This past Christmas, “Santa” brought my 3-1/2-year-old twins a battery-operated blender (apparently fashioned by his elves at Amazon.com). Bright yellow with a plastic “blade,” it whirred along excitedly when I added some dried beans to the container – whap! whap! whap! And for a few days this entertained my kids with occasional bursts of loud fun (and beans ending up in the strangest places.)
Shop the Story
About a week ago, I decided it was time to take the dried-bean training wheels off the blender and put it to work in the kitchen: it was time for milkshakes! We set the blender on the floor. I pulled out some salted caramel ice cream I had in the freezer, some milk and some breakable Illy espresso cups I’d had for years thinking they’d be perfect for when we had children (until I actually had children, saw how often their cups plunged to the floor, and decided to let the cups sit in the cabinet for a few more years).
Together Walker, Addie and I scooped the ice cream, poured the milk, put on the lid, and then turned on the little plastic blender-that-could. It chugged and struggled and whirred and in a few moments the lumps of ice cream began to slowly unmoor from the sides of the container. Without a blade, the “blade” swished the ice cream until it broke down and the blender filled up with slushy foam. It never occurred to me that you could make a milkshake without intensely blending the ingredients. But it turns out that all you really need to do is emulsify the milk and ice cream until they achieve a texture that’s not quite milky and not quite solid but “ploppy” as I explained to my kids. We watched the mixture spin and checked the ploppiness factor and when it was just right, poured the milkshake into the thimble-sized cups. My kids brought the cups to their lips and didn’t pause until they were emptied.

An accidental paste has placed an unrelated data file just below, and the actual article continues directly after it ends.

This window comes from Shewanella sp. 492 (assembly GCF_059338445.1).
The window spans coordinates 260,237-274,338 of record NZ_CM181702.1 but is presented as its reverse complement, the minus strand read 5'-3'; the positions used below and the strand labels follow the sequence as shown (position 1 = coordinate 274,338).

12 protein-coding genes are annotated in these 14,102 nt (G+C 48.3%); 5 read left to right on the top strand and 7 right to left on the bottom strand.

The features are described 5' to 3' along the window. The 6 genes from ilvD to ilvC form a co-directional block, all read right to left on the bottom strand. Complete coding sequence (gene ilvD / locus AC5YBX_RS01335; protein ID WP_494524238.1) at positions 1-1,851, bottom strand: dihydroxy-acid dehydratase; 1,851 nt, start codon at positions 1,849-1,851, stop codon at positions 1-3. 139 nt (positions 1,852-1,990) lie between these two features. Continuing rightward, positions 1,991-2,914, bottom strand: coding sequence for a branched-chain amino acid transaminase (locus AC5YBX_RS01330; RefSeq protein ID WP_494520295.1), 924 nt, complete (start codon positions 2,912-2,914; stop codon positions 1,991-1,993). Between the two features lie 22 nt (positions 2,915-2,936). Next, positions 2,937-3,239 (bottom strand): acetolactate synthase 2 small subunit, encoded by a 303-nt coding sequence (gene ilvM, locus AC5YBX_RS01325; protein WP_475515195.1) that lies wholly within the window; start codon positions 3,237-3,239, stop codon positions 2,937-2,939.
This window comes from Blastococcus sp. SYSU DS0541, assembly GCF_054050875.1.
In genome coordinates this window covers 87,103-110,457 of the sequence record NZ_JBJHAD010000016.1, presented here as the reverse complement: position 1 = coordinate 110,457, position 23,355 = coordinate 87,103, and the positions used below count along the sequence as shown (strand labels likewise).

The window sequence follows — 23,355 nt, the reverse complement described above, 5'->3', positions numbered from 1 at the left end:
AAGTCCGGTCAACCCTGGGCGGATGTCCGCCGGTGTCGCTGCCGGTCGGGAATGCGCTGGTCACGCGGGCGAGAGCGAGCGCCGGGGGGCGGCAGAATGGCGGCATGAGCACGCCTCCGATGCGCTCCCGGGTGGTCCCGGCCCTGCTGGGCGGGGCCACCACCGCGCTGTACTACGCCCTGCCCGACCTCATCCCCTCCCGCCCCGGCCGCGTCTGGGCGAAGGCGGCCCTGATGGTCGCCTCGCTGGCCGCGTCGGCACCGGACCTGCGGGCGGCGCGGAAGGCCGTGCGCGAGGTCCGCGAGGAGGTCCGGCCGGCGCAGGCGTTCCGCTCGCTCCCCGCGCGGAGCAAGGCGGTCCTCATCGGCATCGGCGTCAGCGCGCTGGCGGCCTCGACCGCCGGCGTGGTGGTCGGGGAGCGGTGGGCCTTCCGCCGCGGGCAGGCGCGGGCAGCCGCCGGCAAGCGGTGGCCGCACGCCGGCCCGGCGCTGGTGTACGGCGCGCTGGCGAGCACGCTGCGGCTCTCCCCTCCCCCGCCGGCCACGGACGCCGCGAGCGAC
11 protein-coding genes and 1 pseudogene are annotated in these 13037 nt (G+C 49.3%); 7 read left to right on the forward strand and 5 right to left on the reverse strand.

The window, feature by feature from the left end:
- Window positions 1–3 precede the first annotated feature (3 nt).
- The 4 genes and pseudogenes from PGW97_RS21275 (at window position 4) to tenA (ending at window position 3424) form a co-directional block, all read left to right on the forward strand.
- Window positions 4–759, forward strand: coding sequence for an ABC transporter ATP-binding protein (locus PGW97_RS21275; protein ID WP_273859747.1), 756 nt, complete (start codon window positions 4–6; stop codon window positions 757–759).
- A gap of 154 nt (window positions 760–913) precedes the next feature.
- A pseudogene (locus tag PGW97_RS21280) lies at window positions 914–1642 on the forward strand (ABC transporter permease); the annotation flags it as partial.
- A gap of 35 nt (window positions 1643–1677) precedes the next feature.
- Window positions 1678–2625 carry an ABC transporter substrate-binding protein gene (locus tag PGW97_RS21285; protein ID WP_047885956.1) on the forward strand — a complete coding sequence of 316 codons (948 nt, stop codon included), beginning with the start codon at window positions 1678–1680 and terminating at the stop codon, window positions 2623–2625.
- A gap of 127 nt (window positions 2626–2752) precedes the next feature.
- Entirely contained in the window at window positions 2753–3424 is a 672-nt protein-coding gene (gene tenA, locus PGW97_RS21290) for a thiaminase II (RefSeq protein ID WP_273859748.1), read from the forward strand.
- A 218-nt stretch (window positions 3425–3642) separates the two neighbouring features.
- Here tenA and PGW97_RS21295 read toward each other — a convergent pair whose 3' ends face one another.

The milkshakes have since become a nightly ritual (which means, for me, a 7 pm milkshake aperitif has replaced the Lillet or scotch -- but things could be worse). When we ran out of caramel ice cream we made vanilla shakes, flavored with a few spoonfuls of chestnut spread. And when we ran out of that we whipped up a banana and nutmeg frappe (with milk and ice rather than ice cream). Walker and Addie have begun to discuss the ingredients and wonder about the process. And how lucky for them that a world of lassis, smoothies and floats still lies ahead.
There is no need for a recipe for milkshakes. All you do is add 1 large scoop of ice cream per person. Drop the scoops into the blender and add enough milk to almost cover the scoops. Turn on the blender -– bbrrrrrrrrr! Done!
Salted Caramel Ice Cream
Recipe adapted from Nicole Kaplan at Eleven Madison Park in New York City; it originally appeared in the New York Times on October 8, 2006 in an article by Christine Muhlke.
Makes about 1 quart
3/4 cup plus 1/2 cup sugar
2 teaspoons light corn syrup
2 cups cream, preferably organic
2 cups whole milk
10 egg yolks
1/2 teaspoon fleur de sel, plus more for serving
1. Place 3/4 cup sugar and the corn syrup in a heavy-bottomed saucepan. Do not stir. Cook over medium-high heat to a dark caramel, swirling as it begins to brown to distribute the sugar. Deglaze with the cream; then slowly add the milk. The caramel will harden. Bring to a boil, then simmer, stirring, just until the caramel has dissolved.
2. In a large bowl, whisk together the remaining sugar, yolks and fleur de sel. Whisk a little caramel cream into the egg mixture to temper, pour the egg mixture into the remaining caramel cream and mix. Strain the mixture through a fine-meshed sieve. Cool completely, preferably overnight, then freeze in an ice-cream maker.
3. Sprinkle with fleur de sel before serving.
A New Way to Dinner, co-authored by Food52's founders Amanda Hesser and Merrill Stubbs, is an indispensable playbook for stress-free meal-planning (hint: cook foundational dishes on the weekend and mix and match ‘em through the week).